What is Aquaculture?
Aquaculture is the process of raising fish, plants and other aquatic organisms in controlled conditions to produce a marketable product. The aquaculture industry includes private and state-owned fish farms that raise fish for human consumption, hatchery facilities that release fish into the wild, baitfish operations that raise minnows, and commercial growers raising fish for the aquarium trade. Michigan has great potential to use its resources to produce locally farmed fish and increase seafood sustainability.
Want to know more?
Products and Services
Michigan aquaculturists produce fish for stocking, angling (fee fishing) and food. The Michigan Department of Agriculture & Rural Development (MDARD) has produced an Aquaculture Facilities List by County that you can use to locate producers and products offered in your area.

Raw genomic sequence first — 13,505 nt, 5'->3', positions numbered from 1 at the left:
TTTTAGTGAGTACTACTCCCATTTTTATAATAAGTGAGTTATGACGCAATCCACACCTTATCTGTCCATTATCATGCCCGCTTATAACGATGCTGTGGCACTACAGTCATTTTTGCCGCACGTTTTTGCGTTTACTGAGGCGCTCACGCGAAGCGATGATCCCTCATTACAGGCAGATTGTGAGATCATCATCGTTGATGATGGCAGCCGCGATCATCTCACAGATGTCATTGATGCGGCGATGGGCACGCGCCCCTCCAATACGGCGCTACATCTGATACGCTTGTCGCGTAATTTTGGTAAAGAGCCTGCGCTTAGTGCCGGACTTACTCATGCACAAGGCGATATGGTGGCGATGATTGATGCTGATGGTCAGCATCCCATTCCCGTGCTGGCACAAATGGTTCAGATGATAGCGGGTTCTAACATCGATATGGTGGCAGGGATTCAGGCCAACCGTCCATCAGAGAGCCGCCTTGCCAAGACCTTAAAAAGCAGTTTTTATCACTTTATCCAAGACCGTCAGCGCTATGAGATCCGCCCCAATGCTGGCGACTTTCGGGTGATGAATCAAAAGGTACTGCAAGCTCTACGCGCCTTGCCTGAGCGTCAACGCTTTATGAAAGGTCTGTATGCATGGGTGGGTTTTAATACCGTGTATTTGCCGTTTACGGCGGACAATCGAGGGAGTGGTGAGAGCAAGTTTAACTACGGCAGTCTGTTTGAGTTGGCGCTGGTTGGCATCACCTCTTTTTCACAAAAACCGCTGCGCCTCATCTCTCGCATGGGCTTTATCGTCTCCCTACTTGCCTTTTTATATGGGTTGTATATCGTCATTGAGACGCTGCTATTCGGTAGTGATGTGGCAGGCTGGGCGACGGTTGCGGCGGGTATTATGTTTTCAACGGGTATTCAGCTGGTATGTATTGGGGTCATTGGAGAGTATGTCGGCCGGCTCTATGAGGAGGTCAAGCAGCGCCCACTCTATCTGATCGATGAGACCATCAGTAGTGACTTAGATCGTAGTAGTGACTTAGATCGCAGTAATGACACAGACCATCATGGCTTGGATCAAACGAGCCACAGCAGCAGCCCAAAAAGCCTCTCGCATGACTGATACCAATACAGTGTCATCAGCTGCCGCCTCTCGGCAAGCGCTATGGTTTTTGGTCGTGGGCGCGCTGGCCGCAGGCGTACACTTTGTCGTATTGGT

Fish stocking is the practice of raising fish in a hatchery and releasing them into a river, lake, or the ocean to supplement existing populations, or to create a population where none exists. Stocking may be done for the benefit of commercial or recreational fishing, but may also be done to restore or increase a population of threatened or endangered fish in a body of water closed to fishing.
Fish stocking may be done by governmental agencies in public waters or by private groups in private waters.
Michigan aquaculture producers supply a number of fish species for stocking private water bodies; for a current list of aquaculture facilities and species produced, click here.
The Michigan Department of Natural Resources (MDNR) has an extensive fish stocking program; details about the fish species raised and where they have been stocked can be found at MDNR Fish Stocking Database.